It appears that neutrophils play a large role in the development of active acne symptoms. For instance, antibiotics that are effective for acne vulgaris inhibit reactive oxygen species (ROS) created by neutrophils. Levels of linoleic acid, which reduce ROS created by neutrophils, are significantly decreased in comedones, and therefore “the ability of neutrophils to produce ROS [is] significantly increased in patients with acne inflammation.”13
Other factors to consider are the roles of liver health, hormonal balance and, of course, stress.
- Liver detoxification: When the liver is overtaxed, the pores are more heavily relied upon as a route of elimination, making the sebum more nutritiously dense for the commensal bacteria. It also may impact sebum IGF-1 concentration.
- Hormonal: As we’ve seen in Dr Stacey Shillington’s article, “Treating PCOS Acne From the Inside Out,”14 hormones can have a great influence on the skin at any age of life. For instance, though children are not the primary population commonly known to suffer with acne, sebaceous gland hypertrophy and acne are common in newborns. This is due to a transient increase in androgens secreted from the adrenals and gonads. Oral contraceptives are hence a very common treatment for females with acne, in particular if it cycles with their menses.
- Stress: It can be difficult to list conditions that are not negatively impacted by chronic stress. Lifestyle modifications to reduce exposure to stressors, as well as tools to reduce the stress response, can reduce acne expression by modulating the immune response, balancing blood sugar levels, and regulating hormonal axes.
Population-based studies suggest that acne prevalence is lower in rural societies than in industrialized populations, and that acne incidence increases as these groups adopt a western diet.15 More specifically, studies have shown an association between bovine dairy intake and acne vulgaris,16 as well as between acne duration and high-glycemic index foods. Evidence is indicating that these 2 food categories may have a similar role in the etiology of acne: “Milk consumption results in a significant increase in insulin and IGF-1 serum levels comparable with high-glycemic food.”17 Inversely, it has been demonstrated that low-glycemic index diets are associated with reduced risk of acne lesions.8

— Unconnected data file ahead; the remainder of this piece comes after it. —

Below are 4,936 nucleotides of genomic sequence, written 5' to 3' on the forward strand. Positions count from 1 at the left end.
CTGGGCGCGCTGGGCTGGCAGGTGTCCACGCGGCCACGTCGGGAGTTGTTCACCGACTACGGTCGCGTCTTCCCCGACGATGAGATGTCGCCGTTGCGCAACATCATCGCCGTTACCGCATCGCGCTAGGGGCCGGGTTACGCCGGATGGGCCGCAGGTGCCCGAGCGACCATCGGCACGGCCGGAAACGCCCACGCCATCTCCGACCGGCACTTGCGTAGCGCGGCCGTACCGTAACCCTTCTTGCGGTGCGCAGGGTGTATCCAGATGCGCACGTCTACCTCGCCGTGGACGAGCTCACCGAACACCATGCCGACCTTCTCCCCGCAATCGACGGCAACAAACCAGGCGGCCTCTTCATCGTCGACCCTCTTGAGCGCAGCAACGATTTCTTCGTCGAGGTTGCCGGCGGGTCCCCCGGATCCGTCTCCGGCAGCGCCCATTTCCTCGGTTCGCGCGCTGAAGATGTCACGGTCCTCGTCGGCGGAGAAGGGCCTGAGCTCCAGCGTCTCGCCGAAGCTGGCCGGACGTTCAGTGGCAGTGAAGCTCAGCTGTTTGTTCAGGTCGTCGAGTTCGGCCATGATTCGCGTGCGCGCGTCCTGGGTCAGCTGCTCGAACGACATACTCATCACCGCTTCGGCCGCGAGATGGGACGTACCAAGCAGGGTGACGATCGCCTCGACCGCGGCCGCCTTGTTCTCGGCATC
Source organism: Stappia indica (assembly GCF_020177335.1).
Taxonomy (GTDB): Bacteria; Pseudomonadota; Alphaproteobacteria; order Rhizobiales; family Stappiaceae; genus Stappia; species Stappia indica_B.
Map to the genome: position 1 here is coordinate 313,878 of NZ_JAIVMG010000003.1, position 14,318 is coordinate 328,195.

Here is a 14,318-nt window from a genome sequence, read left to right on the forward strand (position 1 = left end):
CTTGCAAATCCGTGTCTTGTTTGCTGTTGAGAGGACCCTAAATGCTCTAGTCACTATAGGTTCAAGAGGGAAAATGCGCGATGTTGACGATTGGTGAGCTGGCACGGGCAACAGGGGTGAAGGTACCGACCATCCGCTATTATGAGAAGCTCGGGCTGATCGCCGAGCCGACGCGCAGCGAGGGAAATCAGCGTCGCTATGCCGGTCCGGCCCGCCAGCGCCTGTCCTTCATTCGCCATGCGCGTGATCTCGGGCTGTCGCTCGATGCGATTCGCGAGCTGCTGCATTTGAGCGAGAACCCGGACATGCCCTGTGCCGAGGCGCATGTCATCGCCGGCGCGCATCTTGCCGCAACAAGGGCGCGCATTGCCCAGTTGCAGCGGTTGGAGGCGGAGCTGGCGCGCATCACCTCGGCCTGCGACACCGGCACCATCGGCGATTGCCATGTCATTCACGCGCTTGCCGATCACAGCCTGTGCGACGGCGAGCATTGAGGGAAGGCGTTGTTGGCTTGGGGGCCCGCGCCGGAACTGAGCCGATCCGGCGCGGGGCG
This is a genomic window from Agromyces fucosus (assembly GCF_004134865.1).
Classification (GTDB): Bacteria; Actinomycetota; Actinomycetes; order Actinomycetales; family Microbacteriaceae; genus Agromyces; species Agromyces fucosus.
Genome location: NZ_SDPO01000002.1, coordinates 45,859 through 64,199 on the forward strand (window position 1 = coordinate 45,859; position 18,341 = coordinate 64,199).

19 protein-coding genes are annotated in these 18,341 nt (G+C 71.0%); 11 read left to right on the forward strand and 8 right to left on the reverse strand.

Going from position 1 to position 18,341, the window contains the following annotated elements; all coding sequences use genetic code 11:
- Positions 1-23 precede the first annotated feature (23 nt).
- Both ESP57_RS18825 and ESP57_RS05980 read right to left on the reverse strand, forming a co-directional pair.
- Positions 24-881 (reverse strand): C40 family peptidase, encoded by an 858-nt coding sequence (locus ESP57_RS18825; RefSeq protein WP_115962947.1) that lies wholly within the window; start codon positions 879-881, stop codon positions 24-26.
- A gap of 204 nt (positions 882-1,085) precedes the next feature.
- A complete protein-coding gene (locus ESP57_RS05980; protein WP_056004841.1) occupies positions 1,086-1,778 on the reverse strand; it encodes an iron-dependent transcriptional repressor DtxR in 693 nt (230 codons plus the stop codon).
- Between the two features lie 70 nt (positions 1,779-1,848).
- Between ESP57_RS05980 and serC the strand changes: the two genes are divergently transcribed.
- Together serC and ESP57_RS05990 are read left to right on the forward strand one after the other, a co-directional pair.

Dairy may impact acne via hormone modulation. Researchers have suggested that the hormones in milk, such as IGF-1, 5α-reduced steroids, and α-lactalbumin, may survive milk processing and affect the pilosebaceous unit.18 Not only is IGF-1 consumed in dairy directly, but its production in the liver is also stimulated by consuming dairy.19 In terms of the androgenic influence on acne development, 5α-pregnanedione, present in milk, is a precursor of dihydrotestosterone.19 Furthermore, the increase in IGF-1 production due to dairy consumption has also been associated with ovarian androgen production in premenarchal girls, and acne in adult women.20, 21
Switching to a low-glycemic index diet leads to an increase in insulin sensitivity, reduction in androgen levels, and an increase in sex-hormone binding globulin (SHBG); this, in turn, results in a reduction in lesion count.22
Equilibration of omega-3 to omega-6 intake helps to curb a systemic propensity for inflammation.23 Supplementation with omega-3 fats helps to bring us closer to our ancestral dietary ratio of 1 omega-3 for every 1 to 2 omega-6, despite the consumption of a typical western dietary ratio of at least 1:15.23 Not only have omega-6 fats been associated with inflammatory acne, omega-3s may reduce acne by limiting IGF-1 as well as decreasing hyperkeratinization of sebaceous follicles.2
Elimination of any triggers that would increase systemic inflammation is vital, including food and environmental allergens.
It would be impossible to completely prevent the blockage of every pore in the body, but there are ways to improve clearance of debris from the pilosebaceous unit. Sweating is a one such means of cleaning the pores from the inside out. Researchers have suggested that “reduced water loss from the facial surface, which protects the skin surface from certain bacteria or fungi and delivers vitamin E, might be involved [in the development of acne vulgaris].”24 A small degree of sweating creates a moist environment for bacterial accumulation, whereas profuse sweating, such as occurs in a sauna or “hot yoga” class, significantly flushes the pores to reduce acne incidence.
Dehydration can contribute to clogged pores as oils harden in a dry environment. Being well hydrated will also allow for more toxin excretion via the kidneys, thereby taking detoxification pressure off of the skin. Furthermore, ensure all elimination routes are operating at peak capacity for the same reason.
Topical: Avoid Anything, If Possible
Though sebum secretion is high on the face, chest and back, it’s the face that is most affected. Acne sufferers are often caught in a cycle of washing with a drying cleanser, consequently having to moisturize, with the moisturizer then encouraging the adherence of particulates and the blockage of pores; this, in turn, leads to more breakouts, more drying cleanser, more moisturizer, so on and so forth. For women, this is compounded by the application of make-up that is also frequently pore-clogging. Asking patients to consider engaging in more frequent “face holidays,” such as no make-up on weekends or only washing their faces at the end of the day, may reduce irritation and help to break the cycle.